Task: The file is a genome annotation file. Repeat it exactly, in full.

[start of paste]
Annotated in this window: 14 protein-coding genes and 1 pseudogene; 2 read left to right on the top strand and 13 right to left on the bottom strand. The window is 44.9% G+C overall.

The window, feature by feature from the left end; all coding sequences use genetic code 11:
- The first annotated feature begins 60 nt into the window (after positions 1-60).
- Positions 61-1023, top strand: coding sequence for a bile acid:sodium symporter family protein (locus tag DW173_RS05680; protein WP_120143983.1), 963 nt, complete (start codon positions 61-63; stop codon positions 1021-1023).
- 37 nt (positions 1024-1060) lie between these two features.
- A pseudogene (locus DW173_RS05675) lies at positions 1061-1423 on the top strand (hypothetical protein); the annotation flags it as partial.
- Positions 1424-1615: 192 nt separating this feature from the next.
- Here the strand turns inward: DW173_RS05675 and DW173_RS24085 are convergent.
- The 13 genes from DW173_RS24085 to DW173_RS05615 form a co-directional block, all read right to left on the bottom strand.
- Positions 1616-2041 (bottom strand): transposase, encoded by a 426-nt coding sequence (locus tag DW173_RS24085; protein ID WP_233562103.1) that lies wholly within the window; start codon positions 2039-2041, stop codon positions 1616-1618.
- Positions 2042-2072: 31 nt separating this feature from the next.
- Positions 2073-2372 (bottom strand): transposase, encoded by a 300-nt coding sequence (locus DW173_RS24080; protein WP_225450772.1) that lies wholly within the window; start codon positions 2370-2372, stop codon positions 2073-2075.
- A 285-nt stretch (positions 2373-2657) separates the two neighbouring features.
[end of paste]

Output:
Annotated in this window: 14 protein-coding genes and 1 pseudogene; 2 read left to right on the top strand and 13 right to left on the bottom strand. The window is 44.9% G+C overall.

The window, feature by feature from the left end; all coding sequences use genetic code 11:
- The first annotated feature begins 60 nt into the window (after positions 1-60).
- Positions 61-1023, top strand: coding sequence for a bile acid:sodium symporter family protein (locus tag DW173_RS05680; protein WP_120143983.1), 963 nt, complete (start codon positions 61-63; stop codon positions 1021-1023).
- 37 nt (positions 1024-1060) lie between these two features.
- A pseudogene (locus DW173_RS05675) lies at positions 1061-1423 on the top strand (hypothetical protein); the annotation flags it as partial.
- Positions 1424-1615: 192 nt separating this feature from the next.
- Here the strand turns inward: DW173_RS05675 and DW173_RS24085 are convergent.
- The 13 genes from DW173_RS24085 to DW173_RS05615 form a co-directional block, all read right to left on the bottom strand.
- Positions 1616-2041 (bottom strand): transposase, encoded by a 426-nt coding sequence (locus tag DW173_RS24085; protein ID WP_233562103.1) that lies wholly within the window; start codon positions 2039-2041, stop codon positions 1616-1618.
- Positions 2042-2072: 31 nt separating this feature from the next.
- Positions 2073-2372 (bottom strand): transposase, encoded by a 300-nt coding sequence (locus DW173_RS24080; protein WP_225450772.1) that lies wholly within the window; start codon positions 2370-2372, stop codon positions 2073-2075.
- A 285-nt stretch (positions 2373-2657) separates the two neighbouring features.